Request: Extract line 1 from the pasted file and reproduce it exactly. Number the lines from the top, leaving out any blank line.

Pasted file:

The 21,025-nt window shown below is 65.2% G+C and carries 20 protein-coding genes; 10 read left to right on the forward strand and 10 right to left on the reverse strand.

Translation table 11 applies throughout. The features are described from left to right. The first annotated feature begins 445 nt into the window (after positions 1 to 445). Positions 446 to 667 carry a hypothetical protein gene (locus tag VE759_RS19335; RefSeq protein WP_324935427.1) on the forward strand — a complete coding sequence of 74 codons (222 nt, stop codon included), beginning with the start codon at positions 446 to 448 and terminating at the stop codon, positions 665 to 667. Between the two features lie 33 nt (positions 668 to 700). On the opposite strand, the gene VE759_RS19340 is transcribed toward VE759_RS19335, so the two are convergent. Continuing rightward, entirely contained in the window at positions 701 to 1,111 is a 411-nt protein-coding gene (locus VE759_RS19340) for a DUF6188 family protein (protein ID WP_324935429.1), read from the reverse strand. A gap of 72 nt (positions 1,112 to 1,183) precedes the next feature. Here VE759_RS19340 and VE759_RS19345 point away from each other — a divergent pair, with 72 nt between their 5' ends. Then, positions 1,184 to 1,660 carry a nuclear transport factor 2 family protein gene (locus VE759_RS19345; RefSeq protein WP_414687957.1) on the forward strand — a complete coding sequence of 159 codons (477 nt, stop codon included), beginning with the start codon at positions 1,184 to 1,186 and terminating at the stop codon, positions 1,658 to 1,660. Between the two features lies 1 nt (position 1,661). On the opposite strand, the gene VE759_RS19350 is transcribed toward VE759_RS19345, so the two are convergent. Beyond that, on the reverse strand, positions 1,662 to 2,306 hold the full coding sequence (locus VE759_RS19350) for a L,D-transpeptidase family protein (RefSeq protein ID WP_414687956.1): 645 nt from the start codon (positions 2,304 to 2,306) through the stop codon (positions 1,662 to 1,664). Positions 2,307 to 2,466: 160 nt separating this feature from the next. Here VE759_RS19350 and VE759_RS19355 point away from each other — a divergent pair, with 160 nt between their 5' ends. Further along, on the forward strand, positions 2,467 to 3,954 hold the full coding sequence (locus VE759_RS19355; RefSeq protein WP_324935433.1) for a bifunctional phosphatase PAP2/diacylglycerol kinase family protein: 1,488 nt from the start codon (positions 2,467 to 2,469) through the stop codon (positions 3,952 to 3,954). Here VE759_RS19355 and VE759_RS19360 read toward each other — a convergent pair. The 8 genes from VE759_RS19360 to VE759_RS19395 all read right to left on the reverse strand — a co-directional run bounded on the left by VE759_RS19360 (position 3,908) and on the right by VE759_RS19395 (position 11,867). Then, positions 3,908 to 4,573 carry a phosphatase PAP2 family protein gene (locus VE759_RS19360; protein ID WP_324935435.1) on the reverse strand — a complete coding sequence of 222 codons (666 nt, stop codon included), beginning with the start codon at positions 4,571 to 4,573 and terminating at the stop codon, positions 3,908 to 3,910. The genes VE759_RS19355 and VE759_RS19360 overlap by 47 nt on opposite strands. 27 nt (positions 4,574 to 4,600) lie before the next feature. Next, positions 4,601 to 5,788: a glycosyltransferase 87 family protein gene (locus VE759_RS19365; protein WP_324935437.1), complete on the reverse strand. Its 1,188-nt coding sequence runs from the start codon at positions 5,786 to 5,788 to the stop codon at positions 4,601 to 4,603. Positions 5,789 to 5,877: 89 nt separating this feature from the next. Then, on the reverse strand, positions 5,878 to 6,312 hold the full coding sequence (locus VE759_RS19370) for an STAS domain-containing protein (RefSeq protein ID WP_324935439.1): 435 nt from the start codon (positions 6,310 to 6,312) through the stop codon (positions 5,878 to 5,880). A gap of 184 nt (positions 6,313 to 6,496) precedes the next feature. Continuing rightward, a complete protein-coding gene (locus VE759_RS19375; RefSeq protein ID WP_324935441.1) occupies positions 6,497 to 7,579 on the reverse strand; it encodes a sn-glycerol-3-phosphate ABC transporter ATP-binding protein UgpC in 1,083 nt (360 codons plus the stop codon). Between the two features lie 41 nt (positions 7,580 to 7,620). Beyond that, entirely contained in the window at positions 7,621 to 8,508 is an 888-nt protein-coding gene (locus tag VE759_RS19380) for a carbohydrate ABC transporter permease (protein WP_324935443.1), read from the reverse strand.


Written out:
The 21,025-nt window shown below is 65.2% G+C and carries 20 protein-coding genes; 10 read left to right on the forward strand and 10 right to left on the reverse strand.